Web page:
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Communication in the Real World: Blog

Entries in Justine Sacco (1)


A PR Director's PR Disaster: A Lesson For Competent and Professional Social Media Usage

A PR Director's PR Disaster: A Lesson For Competent and Professional Social Media Usage

A PR director with InterActiveCorp, Justine Sacco, tweeted the following before taking off to South Africa: 

Obviously, such a comment draws on stereotypes of Africa and AIDS, and adding the "I'm white" part at the end brings up outdated tropes that position white, especially white heterosexuals, as immune to AIDS. Shouldn't a public relations professional know that what she says online can go viral in seconds? As a professional at a company that represents clients like OKCupid and UrbanSpoon know how to use competently her own social media? As a communication professional myself, I think the obvious answer to these questions is: yes!

Reliable Sources did a great segment on this called, "Trial By Social Media," in which they discuss how the internet exploded with reaction to Sacco's tweet, while she was presumably enjoying her long flight to Africa. By the time she landed, reporters had already gathered to question her about the tweet. Subsequently, she issued a public apology and lost her job.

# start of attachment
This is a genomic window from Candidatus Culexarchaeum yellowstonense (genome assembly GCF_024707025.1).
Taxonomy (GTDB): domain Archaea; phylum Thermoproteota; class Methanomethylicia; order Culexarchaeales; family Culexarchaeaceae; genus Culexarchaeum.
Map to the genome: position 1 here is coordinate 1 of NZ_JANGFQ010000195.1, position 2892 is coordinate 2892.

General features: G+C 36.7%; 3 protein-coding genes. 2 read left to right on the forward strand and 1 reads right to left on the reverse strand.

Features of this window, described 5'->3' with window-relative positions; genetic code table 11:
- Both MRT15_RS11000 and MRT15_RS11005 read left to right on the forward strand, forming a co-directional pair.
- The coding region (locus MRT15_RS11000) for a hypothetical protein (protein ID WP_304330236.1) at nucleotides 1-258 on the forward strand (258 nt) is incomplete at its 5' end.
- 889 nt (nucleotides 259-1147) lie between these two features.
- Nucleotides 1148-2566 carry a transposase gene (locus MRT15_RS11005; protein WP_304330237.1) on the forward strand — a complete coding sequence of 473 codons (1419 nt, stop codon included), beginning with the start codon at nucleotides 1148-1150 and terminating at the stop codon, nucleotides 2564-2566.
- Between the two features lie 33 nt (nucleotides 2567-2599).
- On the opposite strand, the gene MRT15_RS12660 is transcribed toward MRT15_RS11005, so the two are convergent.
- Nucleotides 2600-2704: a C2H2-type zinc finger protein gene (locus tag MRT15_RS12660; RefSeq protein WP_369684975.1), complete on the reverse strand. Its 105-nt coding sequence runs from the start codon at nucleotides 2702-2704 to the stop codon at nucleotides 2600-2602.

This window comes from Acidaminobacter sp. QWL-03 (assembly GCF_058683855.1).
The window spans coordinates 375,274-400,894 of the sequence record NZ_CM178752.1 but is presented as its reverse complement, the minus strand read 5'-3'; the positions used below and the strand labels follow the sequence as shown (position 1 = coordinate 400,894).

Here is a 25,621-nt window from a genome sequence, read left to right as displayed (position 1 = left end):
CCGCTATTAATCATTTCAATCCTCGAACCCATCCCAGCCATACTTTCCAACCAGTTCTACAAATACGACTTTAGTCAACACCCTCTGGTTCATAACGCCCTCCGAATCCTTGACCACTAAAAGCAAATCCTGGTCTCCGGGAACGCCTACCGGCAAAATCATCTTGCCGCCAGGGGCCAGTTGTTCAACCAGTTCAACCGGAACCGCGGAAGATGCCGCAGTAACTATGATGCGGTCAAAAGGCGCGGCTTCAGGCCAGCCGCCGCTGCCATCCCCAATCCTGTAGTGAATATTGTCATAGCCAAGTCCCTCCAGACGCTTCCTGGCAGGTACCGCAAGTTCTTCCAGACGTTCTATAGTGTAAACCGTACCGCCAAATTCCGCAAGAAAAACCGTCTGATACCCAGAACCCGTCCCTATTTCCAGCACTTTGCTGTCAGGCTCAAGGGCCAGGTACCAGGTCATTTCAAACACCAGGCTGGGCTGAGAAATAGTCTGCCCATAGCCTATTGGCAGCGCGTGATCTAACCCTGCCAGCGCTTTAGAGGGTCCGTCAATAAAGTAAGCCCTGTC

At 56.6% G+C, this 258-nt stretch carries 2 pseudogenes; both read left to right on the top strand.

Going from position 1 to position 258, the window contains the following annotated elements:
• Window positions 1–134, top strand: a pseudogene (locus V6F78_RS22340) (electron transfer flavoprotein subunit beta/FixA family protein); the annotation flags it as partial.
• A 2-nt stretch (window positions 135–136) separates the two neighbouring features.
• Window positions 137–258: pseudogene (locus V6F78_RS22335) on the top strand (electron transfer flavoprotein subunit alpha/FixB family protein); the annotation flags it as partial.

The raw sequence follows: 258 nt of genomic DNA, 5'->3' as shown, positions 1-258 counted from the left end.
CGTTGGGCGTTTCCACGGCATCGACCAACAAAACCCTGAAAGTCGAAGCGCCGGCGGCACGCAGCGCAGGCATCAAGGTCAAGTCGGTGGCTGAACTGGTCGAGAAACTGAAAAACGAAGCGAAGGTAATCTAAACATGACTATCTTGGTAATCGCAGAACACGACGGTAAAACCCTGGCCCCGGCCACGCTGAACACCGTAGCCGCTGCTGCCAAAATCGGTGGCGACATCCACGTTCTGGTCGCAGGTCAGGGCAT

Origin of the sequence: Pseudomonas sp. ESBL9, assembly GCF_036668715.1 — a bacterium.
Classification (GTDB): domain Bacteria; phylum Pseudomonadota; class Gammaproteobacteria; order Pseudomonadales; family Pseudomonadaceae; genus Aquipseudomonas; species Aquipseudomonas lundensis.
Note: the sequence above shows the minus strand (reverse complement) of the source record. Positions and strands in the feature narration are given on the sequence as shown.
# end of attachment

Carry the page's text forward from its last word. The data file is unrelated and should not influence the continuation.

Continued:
In my book, Communication in the Real World, I outline some guidlines for competent social media usage in my chapter titled, "New Media and Communication." What follows is an excerpt with advice that might have helped Ms. Sacco and may help us all. 

Competent Communication on Social Media

We all have a growing log of personal information stored on the Internet, and some of it is under our control and some of it isn’t. We also have increasingly diverse social networks that require us to be cognizant of the information we make available and how we present ourselves. While we can’t control all the information about ourselves online or the impressions people form, we can more competently engage with social media so that we are getting the most out of it in both personal and professional contexts.

A quick search on Google for “social media dos and don’ts” will yield around 100,000 results, which shows that there’s no shortage of advice about how to competently use social media.

One key piece of advice, relevant to the case of Justine Sacco is: Think before you post.

Think Before You Post

Software that enable people to take “screen shots” or download videos and tools that archive web pages can be used without our knowledge to create records of what you post. While it is still a good idea to go through your online content and “clean up” materials that may form unfavorable impressions, it is even a better idea to not put that information out there in the first place. Posting something about how you hate school or your job or a specific person may be done in the heat of the moment and forgotten, but a potential employer might find that information and form a negative impression even if it’s months or years old.